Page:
Thursday, March 17, 2011

CSR and Disaster Risk Reduction – Part 2 (guest blog)

Guest Blog by Ian Doyle

In part one of my reflection on CSR and natural disasters, I reflected on how business has a role to play in minimising the vulnerability of the communities in which they operate. In part two, I reflect on how disaster risk reduction can actually be a vehicle for business to contribute to sustainable development by addressing the systemic causes that expose communities to natural hazard risk.

The outfall from the Eyjafjallajökull volcano eruption in Iceland in 2010 was a good example. In the three days after the eruption and the subsequent grounding of aircraft, 5000 farm workers in Kenya had been temporarily laid-off due to the lack of market access.[1] Whilst Tesco was able to organise an alternative delivery route through Spain, it raises the question of the viability of trade arrangements that create such dependencies.[2]

In the case of a supermarket chain, greater corporate responsibility could involve a strategy that strengthens local markets to provide food for the local population. This would represent an investment in the supply chain rather than an opportunity to cut costs. By taking such an approach, the unpredictability of natural disasters can be tempered as there is greater supply chain capacity to respond when calamity strikes.

Furthermore, such an approach could actually avoid some disasters altogether. While a business continuity plan for fast-onset disasters such as earthquakes and volcanic eruptions can minimise the impact of a catastrophe, slow-onset disasters such as drought need not necessarily create humanitarian crises.

An Interpares study on community-based food security systems showed how poor communities in the Medak district, a semi-arid region in the Indian state of Andhra Pradesh and also part of India’s “hunger belt”, were unaffected by the 2001-2002 drought.[3] By growing grain that is adapted to a low-rainfall climate and through the establishment of a community grain fund that enables food sovereignty in lean times, the communities had no need of external assistance during the emergency. What this demonstrates is that while the drought was unavoidable, the appropriate management of resources can strengthen communities as well as reducing their vulnerability in the event of a potential disaster.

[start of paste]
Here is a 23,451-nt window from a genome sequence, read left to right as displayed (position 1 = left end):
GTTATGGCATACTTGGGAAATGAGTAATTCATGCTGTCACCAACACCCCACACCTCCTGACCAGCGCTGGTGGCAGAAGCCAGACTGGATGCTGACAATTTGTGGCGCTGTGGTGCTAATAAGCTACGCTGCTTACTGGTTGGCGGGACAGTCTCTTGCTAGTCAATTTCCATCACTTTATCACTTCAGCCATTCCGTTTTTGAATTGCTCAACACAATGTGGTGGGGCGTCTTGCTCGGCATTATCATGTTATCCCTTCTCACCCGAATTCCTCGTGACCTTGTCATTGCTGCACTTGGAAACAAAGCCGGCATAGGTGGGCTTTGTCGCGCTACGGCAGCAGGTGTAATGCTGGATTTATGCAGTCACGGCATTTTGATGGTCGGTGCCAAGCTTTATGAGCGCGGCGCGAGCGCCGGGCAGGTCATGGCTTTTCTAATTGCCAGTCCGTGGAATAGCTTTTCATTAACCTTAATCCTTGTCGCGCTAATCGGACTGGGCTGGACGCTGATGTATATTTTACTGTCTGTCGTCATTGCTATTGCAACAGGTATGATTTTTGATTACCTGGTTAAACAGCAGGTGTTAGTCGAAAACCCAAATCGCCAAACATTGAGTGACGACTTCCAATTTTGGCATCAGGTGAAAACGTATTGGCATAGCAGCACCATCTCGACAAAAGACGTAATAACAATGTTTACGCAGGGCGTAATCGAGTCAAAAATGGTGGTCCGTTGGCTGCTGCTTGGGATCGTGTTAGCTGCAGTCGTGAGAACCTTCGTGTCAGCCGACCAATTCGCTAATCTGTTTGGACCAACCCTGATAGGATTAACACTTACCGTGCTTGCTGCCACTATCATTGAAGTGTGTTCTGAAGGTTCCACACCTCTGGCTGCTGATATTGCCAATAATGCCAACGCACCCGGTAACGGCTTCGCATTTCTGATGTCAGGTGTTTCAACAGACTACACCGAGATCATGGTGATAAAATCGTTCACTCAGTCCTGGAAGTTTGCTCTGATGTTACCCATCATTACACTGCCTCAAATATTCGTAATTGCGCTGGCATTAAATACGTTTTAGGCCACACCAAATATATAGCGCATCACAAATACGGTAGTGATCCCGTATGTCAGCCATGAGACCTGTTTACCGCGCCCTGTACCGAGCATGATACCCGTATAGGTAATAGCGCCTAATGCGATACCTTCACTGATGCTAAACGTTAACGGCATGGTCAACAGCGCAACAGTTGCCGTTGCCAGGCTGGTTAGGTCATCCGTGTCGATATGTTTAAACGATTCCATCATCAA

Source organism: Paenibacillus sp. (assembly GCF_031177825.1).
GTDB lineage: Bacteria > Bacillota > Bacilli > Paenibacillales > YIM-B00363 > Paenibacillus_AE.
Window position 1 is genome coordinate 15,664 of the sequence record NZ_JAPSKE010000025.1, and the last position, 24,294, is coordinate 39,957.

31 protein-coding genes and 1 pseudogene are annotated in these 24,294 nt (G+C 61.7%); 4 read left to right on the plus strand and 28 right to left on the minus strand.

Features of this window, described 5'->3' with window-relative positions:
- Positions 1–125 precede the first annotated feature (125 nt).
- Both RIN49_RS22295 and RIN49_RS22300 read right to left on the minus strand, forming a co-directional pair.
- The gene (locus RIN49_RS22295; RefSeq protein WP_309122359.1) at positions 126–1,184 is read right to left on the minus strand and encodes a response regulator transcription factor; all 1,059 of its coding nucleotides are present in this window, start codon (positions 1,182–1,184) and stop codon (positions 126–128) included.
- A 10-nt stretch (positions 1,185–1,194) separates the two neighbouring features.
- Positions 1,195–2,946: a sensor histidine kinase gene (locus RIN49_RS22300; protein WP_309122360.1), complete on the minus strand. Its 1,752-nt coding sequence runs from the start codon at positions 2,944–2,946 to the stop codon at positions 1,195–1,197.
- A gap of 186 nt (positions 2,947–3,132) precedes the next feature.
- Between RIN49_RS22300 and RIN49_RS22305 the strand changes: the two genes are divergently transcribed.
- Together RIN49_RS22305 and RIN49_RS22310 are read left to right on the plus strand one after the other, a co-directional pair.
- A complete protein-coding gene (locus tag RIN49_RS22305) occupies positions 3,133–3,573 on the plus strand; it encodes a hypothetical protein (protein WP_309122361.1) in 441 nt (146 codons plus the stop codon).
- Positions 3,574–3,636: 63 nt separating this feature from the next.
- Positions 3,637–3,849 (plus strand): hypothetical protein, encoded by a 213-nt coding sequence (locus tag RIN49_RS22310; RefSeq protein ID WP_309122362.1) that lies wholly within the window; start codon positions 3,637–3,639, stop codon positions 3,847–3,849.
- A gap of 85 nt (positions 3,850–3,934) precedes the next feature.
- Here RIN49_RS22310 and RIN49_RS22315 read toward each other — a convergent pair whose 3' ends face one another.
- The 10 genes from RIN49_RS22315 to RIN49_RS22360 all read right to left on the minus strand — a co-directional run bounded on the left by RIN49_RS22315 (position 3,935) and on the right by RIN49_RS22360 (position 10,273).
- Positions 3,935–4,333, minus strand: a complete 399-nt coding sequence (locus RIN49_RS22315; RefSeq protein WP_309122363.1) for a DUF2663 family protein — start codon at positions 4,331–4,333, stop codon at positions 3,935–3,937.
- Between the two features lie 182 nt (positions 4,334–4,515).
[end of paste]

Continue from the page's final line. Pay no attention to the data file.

While there was no corporate involvement in the above example, companies that align their core business practices for the purposes of social development may be able to develop disaster risk reduction solutions that go beyond risk minimisation. For instance, a food services company could partner with a community to support traditional farmer methods that maintain land sovereignty and are adapted to arid climates. Rather than an emergency relief approach that is reactionary, by addressing the systemic issues that expose vulnerable communities to risk in the event of disaster, communities can be strengthened to avoid tragedy all together.”

About the blogger

Lifeworth Consulting associate (, Ian Doyle, has based this blog on Lifeworth’s pro-bono work with the United Nations International Strategy for Disaster Reduction (UNISDR), and his forthcoming article co-authored with professor Jem Bendell in issue 41 of the Journal of Corporate Citizenship.


[1] Nick Wadhams. ‘Iceland volcano: Kenya’s farmers losing $1.3m a day in flights chaos’. Le Guardian Online. 18 April 2010.

[2] BBC News. ‘Volcanic ash: Tesco delivers Kenyan produce via Spain’. BBC News Online. 20 April 2010.

[3] Interpares. ‘Community-bassed Food Security Systems: Local Solutions for Ending Chronic Hunger and Promoting Rural Development’. Online. 2004.